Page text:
While the holidays feel like they stretch off into the distance, once you finish your classes you might be at a loss as to how you’re going to improve your English. After all, you’ve spent the semester surround by people all speaking the language—what do you do when it’s just you?

Never fear! With a little help from the internet, and the friendliness of the Australian people, below are some suggestions for improving your English over the holidays, and ways to have fun while doing so.

Watch movies with the subtitles on

Is there any topic you’re particularly interested in, outside of your degree? Is there any film genre that really takes your interest? If so, then you’ve got a great way to immerse yourself in the English language, and practice and have fun, at the same time.

It’s easy: simply pick one of your favourite films, and turn on the subtitles. Whether it’s an English film with subtitles in your language, or a film in your language that you watch with English subtitles, for those 90 minutes you’ll be listening or watching the language, with the ability to pause or make notes whenever you want. So if you pick up on a phrase you’re interested in, or hear a sentence that you want to learn, it’s a great way to immerse yourself in the language while away from campus.

If you’re stuck, there’s a number of free film subtitle databases online, where you can search and download the subtitles for your favourite movies.

Free online English study resources

With more time on your hands, you’ll have more time to study your language, and these days you’ve got all the resources you need online.

If you want a great resource that’s sure to get you sounding polished, have a look at the BBC’s English Learning web portal. It offers all levels of English teaching, including grammar, and a free resource library.

The online web tool, Easy World of English, offers a user-friendly range of word tools, including useful readings, pronunciation guides, and a picture library.

As well as established language courses, you can find blogs outlining a more relaxed approach to the language, that may even teach you a few more creative uses of English.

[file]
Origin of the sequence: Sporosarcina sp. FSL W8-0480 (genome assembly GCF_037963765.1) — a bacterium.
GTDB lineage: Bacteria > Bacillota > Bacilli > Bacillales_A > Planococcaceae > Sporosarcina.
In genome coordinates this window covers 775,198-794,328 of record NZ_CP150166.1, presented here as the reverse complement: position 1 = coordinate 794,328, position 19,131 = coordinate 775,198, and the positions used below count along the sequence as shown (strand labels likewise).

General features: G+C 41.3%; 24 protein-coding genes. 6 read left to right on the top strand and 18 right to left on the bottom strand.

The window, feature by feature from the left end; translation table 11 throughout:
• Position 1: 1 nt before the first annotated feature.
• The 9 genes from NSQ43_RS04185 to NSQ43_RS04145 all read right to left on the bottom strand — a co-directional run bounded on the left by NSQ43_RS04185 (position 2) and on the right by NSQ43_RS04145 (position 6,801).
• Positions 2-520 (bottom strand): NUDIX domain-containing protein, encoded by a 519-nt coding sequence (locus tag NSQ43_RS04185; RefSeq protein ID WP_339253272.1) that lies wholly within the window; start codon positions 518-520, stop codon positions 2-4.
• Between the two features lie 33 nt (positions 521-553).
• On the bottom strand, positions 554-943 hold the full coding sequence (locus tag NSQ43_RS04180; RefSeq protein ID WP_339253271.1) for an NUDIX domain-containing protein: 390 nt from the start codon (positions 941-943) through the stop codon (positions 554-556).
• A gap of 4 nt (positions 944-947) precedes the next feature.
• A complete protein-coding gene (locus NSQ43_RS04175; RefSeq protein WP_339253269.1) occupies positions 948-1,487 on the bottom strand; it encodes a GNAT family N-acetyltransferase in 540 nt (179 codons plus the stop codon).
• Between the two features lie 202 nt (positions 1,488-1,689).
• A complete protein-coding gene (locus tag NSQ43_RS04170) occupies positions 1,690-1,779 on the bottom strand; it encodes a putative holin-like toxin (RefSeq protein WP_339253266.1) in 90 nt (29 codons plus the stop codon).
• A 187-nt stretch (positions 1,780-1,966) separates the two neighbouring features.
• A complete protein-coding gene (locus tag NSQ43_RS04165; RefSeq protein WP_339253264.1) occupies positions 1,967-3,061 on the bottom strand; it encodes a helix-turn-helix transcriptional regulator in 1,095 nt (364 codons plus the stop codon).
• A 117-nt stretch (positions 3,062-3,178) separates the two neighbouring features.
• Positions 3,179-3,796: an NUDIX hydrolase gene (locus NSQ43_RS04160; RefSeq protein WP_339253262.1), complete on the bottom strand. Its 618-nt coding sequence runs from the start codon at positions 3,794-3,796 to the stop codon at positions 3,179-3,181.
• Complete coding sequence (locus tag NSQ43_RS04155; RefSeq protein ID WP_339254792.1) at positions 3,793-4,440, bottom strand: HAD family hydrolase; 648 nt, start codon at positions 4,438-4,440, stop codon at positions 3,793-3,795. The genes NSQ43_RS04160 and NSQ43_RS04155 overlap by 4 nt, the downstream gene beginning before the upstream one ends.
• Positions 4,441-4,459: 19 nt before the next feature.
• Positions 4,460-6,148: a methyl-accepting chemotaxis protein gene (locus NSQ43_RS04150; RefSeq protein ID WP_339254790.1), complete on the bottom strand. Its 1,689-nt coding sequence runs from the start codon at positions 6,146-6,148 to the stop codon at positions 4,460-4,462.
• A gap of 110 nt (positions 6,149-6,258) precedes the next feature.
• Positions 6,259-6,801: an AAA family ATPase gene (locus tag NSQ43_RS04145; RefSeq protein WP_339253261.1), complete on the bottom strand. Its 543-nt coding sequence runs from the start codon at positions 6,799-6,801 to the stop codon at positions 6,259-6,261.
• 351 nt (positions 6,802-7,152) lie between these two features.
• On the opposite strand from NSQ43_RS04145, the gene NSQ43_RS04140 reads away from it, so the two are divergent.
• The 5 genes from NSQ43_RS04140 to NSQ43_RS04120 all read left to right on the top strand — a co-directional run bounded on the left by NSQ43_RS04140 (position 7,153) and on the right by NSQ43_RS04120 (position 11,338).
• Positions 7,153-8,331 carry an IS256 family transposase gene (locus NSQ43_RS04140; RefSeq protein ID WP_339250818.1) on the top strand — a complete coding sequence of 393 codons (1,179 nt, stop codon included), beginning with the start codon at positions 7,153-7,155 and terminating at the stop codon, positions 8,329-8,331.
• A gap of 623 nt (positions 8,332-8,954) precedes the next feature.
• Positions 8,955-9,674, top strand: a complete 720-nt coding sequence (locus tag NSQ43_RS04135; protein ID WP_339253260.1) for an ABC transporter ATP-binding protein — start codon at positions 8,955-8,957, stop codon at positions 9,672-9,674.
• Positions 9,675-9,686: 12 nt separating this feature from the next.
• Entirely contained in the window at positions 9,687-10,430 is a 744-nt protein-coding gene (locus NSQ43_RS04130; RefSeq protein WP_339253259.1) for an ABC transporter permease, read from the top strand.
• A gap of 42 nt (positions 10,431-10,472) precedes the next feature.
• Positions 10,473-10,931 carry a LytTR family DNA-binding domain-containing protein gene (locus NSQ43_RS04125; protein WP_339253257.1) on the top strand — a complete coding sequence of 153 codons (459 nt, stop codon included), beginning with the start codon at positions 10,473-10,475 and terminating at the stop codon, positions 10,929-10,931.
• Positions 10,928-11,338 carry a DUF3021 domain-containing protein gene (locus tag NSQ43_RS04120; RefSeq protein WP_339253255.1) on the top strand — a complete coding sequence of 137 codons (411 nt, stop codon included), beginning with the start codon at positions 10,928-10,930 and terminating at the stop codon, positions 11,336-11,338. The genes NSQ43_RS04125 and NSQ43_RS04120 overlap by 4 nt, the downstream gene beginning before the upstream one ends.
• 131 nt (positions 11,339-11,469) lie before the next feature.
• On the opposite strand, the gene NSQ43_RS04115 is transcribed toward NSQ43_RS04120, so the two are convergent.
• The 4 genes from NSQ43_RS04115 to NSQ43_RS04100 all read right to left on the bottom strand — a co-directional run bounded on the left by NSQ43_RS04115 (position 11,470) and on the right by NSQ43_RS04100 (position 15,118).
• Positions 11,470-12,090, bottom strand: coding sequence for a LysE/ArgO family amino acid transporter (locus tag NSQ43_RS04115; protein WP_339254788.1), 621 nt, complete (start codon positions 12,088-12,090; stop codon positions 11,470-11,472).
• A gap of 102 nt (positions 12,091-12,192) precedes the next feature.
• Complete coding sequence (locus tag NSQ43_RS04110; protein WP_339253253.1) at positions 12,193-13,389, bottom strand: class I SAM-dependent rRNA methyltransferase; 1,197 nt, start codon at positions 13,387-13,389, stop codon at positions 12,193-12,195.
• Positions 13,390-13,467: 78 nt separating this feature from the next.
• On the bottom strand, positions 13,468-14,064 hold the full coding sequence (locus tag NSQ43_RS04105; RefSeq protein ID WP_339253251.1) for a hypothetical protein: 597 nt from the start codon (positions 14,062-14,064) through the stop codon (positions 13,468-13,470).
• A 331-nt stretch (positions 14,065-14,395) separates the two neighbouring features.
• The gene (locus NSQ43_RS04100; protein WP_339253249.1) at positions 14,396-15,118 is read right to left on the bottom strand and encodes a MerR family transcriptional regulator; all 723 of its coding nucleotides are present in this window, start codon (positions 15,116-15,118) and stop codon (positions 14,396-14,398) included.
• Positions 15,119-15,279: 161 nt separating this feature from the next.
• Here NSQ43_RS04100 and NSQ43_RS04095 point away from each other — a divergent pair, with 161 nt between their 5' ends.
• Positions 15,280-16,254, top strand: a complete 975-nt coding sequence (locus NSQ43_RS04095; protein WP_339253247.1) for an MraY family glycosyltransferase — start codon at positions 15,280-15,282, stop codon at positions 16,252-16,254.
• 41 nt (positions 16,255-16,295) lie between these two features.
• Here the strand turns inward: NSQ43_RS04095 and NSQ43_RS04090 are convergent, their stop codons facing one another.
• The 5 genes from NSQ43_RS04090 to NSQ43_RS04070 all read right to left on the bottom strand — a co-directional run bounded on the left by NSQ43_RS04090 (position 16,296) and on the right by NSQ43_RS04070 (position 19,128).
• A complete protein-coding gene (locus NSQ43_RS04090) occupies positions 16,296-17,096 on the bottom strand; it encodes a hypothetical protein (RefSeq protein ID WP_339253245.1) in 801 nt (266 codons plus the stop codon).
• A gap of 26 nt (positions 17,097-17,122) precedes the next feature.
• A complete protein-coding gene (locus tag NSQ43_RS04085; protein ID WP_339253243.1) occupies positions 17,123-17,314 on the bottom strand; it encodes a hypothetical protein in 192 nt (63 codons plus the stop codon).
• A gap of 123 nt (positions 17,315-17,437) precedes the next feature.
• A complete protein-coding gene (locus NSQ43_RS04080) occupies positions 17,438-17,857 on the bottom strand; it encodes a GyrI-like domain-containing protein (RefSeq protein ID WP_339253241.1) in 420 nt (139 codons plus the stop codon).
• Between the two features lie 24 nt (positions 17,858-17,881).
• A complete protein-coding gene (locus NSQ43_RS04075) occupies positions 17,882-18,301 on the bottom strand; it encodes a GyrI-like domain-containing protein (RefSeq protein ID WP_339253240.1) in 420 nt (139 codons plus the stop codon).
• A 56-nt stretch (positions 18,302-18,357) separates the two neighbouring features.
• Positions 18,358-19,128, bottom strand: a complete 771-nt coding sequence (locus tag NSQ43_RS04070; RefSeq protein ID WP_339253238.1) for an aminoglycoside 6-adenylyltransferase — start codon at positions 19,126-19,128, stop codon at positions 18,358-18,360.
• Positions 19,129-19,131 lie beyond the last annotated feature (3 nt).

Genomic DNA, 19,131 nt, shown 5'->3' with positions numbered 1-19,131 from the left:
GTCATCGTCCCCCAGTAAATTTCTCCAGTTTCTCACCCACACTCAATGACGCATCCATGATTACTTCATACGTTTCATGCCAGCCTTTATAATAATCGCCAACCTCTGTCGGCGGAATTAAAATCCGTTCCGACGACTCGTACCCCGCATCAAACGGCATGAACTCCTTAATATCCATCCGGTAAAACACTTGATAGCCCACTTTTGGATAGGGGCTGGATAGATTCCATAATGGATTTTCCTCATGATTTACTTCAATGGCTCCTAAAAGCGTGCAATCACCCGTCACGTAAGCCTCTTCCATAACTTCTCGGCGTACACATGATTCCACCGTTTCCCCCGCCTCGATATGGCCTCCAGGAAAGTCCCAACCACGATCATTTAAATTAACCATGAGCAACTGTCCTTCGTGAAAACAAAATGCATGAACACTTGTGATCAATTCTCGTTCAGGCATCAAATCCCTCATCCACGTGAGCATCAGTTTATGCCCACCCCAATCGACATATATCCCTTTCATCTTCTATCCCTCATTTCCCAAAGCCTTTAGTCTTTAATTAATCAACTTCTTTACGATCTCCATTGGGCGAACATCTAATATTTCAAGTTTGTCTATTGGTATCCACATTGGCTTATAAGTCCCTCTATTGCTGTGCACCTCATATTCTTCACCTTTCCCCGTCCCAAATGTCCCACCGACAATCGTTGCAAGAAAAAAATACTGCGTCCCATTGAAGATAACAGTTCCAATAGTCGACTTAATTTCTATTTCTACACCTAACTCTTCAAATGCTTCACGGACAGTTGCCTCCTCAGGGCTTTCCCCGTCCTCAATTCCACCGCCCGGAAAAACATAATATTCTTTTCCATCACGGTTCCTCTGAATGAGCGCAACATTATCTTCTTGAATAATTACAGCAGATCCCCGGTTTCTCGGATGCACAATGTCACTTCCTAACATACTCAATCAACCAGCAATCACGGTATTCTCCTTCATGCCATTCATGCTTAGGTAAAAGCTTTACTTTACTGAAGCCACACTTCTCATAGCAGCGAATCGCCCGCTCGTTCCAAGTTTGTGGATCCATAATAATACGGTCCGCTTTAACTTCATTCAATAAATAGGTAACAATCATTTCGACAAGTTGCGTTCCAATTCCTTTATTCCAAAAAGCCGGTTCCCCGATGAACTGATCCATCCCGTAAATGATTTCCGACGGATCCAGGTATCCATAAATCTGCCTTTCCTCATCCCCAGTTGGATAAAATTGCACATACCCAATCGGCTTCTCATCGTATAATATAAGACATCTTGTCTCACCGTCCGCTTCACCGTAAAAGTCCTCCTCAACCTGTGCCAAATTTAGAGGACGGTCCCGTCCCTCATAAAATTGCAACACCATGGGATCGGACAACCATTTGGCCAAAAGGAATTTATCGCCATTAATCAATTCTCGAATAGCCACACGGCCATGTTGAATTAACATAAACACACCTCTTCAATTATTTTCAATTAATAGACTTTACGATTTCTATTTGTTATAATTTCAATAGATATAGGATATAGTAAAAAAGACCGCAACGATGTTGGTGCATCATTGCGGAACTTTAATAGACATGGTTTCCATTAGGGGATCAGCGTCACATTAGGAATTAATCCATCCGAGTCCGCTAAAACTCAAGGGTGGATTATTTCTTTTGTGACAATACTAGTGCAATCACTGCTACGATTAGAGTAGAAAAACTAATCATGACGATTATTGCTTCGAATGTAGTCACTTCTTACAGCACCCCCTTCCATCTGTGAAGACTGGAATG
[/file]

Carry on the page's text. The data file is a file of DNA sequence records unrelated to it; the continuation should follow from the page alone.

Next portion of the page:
Another sure bet is having a quick look through your university’s online resources. A lot of the bigger universities these days offer a wide range of free English language resources, and as it’s coming from your university, you know it’s quality stuff.

Volunteer or work part-time

The easiest way to get more familiar with a language is to get out there and immerse yourself in it, and a great way to get yourself out into the community and interacting with people is by volunteering, or picking up a part-time job.

There’s a number of options open to you for volunteering, and you can find work ranging from working at a music festival, to helping at a community centre, to planting trees for an environmental organisation.

No matter which option you choose, you’re sure to be surrounded by people who want to talk with you and help you, and who knows—you might even make some friends along the way.

GoVolunteer is a great resource with hundreds of volunteer opportunities on offer.

Volunteering Australia can help you connect with other volunteering organisations in your State.

Seek Volunteer is a job search website for volunteers, where you can search by categories.

Check out our article on volunteering for more ideas.

volunteer

Join a sports team, community group, or English club

Much like volunteering, joining a sports team or becoming part of a community group or club will surround you with like-minded people, but in a fun and welcoming environment.

A quick internet search will give you lots of options for local community theatre groups, cooking classes, or book clubs. Whatever your interest, there’s sure to be something you can find, who are always keen to welcome new members.

Have a look at what your university has to offer, and you might find a community club or group that takes your fancy, where you can have fun and improve your English at the same time.

Sport is one of the cornerstones of Aussie culture. Join your university’s cricket or rugby team, find your local Australian Rules team, join a football club, or search out the nearest indoor volleyball centre—your local sports teams will be crying out for people to sign up and have fun.

If you’re feeling more adventurous, check out the website meetup.com. While it may sound like a dating website, it’s not—Meetup is a free website that brings people together to do more of what they enjoy doing. There’s plenty of English as a Second Language groups available in Australia, and through meetup.com you can join the group, find their meeting schedule, and meet people when it suits you.

You might even pick up a bit of useful slang along the way, but a word of warning: some of this you might not want to repeat in front of your mother.

So set some time aside to volunteer, join a community group or sports team, get online or get out there, and have fun and improve your English along the way. You’ve only got a few short months of holidays—make them count.